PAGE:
Plans to build about 850 new homes and a new primary school on the outskirts of Norwich will be revealed to the public tomorrow.

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Details of the proposed scheme at Newfound Farm in Cringleford, close to the Norfolk and Norwich University Hospital, will be unveiled at a two-day exhibition, ahead of developers seeking planning permission for the 52-hectare site.

The development by Barratt Homes, on land owned by the John Innes Foundation, would see a mix of homes, a new primary school, community facilities, allotments and public open space.

Cringleford has been earmarked for an extra 1,200 homes by 2026 in Greater Norwich Development Partnership’s Joint Core Strategy - a blueprint for where homes will be built in the years ahead.

At the tail end of 2010, the developer had put forward proposals for 2,000 homes on the site, but Cringleford Parish Council made clear that number was far too high.

Developers say the parish council, which has drawn up its own Cringleford Neighbourhood Development Plan to ensure housing which is built is of a suitable scale, design and layout, has been consulted on the new proposals.

Peter Biggs, planning manager for developers Barratt Homes, said: “Barratt places considerable importance on discussing all its new development proposals with the community and values local feedback.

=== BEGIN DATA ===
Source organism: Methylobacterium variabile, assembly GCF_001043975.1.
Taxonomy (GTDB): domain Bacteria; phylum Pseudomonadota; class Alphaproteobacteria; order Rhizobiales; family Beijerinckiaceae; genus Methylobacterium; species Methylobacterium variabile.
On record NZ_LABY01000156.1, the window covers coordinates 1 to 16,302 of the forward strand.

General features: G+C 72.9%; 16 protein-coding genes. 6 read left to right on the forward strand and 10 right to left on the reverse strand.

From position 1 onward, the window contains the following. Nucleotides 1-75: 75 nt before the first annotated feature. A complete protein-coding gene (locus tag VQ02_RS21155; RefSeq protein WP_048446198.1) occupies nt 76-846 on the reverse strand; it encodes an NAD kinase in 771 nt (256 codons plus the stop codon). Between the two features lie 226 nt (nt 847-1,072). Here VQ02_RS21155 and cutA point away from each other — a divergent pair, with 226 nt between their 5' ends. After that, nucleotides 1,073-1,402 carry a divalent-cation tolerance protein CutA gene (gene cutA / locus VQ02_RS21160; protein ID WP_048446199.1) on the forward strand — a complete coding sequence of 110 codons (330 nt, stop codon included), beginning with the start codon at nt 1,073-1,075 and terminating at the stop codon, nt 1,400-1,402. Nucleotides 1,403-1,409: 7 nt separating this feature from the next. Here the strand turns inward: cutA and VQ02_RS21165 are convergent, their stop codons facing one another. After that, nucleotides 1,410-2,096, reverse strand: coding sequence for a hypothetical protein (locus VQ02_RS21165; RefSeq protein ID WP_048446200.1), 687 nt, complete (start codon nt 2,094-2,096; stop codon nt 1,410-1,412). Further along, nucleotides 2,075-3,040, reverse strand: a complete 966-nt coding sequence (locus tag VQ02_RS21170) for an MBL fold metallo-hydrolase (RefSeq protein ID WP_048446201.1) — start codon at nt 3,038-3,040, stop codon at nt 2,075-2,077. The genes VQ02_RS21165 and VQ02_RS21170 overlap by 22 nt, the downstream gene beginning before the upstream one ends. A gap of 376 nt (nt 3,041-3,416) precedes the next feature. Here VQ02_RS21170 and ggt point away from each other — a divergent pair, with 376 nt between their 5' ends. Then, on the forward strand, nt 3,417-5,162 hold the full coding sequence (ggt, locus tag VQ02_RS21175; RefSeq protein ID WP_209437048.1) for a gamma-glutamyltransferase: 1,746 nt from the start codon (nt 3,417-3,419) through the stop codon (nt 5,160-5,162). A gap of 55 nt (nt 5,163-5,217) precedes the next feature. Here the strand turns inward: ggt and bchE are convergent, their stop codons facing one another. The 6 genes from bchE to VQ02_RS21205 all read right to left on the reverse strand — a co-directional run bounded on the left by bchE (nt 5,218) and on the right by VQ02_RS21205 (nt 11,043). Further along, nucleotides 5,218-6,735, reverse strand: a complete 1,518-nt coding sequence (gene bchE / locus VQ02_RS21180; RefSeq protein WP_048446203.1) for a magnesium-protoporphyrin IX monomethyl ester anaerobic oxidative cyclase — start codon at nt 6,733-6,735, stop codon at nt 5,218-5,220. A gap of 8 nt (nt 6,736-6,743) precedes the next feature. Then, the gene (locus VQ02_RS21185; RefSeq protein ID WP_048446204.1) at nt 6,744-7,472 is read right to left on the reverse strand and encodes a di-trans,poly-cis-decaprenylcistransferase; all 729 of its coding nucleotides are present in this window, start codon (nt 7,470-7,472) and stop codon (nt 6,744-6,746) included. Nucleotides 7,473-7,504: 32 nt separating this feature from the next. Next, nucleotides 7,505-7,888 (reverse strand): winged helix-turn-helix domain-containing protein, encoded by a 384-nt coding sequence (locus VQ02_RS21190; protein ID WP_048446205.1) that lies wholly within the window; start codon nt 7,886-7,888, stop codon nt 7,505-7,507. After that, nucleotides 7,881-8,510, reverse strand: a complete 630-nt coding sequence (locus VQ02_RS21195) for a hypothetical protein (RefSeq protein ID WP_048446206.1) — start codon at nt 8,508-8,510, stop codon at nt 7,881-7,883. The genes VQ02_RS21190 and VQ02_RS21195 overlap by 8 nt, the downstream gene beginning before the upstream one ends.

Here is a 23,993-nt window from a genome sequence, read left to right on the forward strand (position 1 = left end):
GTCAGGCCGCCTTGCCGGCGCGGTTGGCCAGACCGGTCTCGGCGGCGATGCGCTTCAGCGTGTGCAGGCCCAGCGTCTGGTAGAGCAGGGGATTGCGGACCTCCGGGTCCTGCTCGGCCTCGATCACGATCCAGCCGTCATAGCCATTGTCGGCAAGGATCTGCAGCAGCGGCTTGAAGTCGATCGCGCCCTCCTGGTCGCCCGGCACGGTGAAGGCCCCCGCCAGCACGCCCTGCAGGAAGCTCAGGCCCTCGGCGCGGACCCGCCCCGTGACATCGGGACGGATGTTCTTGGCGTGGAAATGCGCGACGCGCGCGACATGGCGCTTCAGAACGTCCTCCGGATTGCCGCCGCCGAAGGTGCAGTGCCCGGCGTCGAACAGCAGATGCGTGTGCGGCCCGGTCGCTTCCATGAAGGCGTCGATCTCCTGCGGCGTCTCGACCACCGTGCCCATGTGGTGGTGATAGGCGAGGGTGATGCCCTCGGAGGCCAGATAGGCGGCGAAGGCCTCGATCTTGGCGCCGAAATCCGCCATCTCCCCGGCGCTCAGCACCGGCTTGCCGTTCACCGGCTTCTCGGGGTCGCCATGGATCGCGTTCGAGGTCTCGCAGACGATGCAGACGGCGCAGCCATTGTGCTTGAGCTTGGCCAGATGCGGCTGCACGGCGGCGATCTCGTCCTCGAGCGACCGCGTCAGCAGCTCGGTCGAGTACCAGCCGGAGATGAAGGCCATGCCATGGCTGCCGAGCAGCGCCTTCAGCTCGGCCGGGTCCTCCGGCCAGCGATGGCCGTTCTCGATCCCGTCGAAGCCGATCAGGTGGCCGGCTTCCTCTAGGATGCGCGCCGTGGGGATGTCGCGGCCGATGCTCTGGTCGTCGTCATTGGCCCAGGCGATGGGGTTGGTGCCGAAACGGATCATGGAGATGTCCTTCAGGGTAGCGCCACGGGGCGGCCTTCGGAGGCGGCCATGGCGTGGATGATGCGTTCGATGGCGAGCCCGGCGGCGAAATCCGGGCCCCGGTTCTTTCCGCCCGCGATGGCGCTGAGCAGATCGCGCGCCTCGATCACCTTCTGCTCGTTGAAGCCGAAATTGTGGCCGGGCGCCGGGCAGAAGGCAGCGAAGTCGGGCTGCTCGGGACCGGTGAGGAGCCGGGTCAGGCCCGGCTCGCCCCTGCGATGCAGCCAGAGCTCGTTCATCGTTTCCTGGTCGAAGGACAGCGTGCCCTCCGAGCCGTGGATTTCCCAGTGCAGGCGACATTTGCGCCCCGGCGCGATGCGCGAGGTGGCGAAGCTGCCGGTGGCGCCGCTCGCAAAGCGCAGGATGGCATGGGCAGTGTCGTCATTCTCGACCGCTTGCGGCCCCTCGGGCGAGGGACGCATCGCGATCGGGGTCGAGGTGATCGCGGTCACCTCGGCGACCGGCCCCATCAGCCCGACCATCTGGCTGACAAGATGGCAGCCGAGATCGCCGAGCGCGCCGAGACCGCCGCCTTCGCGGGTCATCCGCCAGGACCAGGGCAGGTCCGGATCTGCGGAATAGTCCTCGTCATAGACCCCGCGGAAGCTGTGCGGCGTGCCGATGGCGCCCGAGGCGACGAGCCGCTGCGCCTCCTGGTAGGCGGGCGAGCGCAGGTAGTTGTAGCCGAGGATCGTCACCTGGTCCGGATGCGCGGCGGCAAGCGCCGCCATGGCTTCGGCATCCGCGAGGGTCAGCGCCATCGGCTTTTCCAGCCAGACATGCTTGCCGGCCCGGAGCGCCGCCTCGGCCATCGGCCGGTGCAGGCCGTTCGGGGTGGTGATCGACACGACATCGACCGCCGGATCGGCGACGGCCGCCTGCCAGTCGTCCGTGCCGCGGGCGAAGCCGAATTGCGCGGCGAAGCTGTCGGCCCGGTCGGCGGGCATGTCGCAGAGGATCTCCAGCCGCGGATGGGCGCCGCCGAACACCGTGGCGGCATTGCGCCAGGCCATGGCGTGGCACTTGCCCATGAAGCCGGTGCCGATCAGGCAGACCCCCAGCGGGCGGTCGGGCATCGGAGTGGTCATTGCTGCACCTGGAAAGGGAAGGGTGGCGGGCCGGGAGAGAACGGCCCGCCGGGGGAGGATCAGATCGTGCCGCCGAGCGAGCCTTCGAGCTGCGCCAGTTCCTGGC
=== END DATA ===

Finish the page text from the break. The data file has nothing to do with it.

“The draft proposals will be available for review at the public exhibition. We look forward to welcoming as many local residents as possible.”

The plans will be unveiled at the public exhibition, which will be held at Cringleford Pavilion, Recreation Ground, Oakfields Road, tomorrow from 3pm until 7pm and again on Saturday between 10am and 3pm.

4 comments

  • Barratt, John Innes, they'll be allowed to do whatever they want.

    Report this comment

    Police Commissioner ???

    Thursday, February 28, 2013

  • It would be good to leave enough large road space or a corridor for a future tram that might one day connect North east Norfolk with South Norfolk, straight through the centre of Norwich. Getting rid of the tram altogether was a big mistake and we should try our best to plan bringing it back.

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    ingo wagenknecht

    Thursday, February 28, 2013

  • Ghastly ! and the same will happen in the north of the city once the NDR is constructed,and eventually a vist to Norwich City Centre will become an unbearable experience

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    Albert Cooper

    Thursday, February 28, 2013

  • Take it all with a pinch of salt. If they get permission with the plans, then, like in Bradwell, the developers will slowly change the plans with revised permission for the houses. First to go will be the school, then the houses will have extras built on so the development is nothing like the original. The same happens in Bradwell, with a certain developer. And the councils are taken in by this rubbish and still gives them permission.

    Report this comment

    "V"

    Thursday, February 28, 2013

The views expressed in the above comments do not necessarily reflect the views of this site

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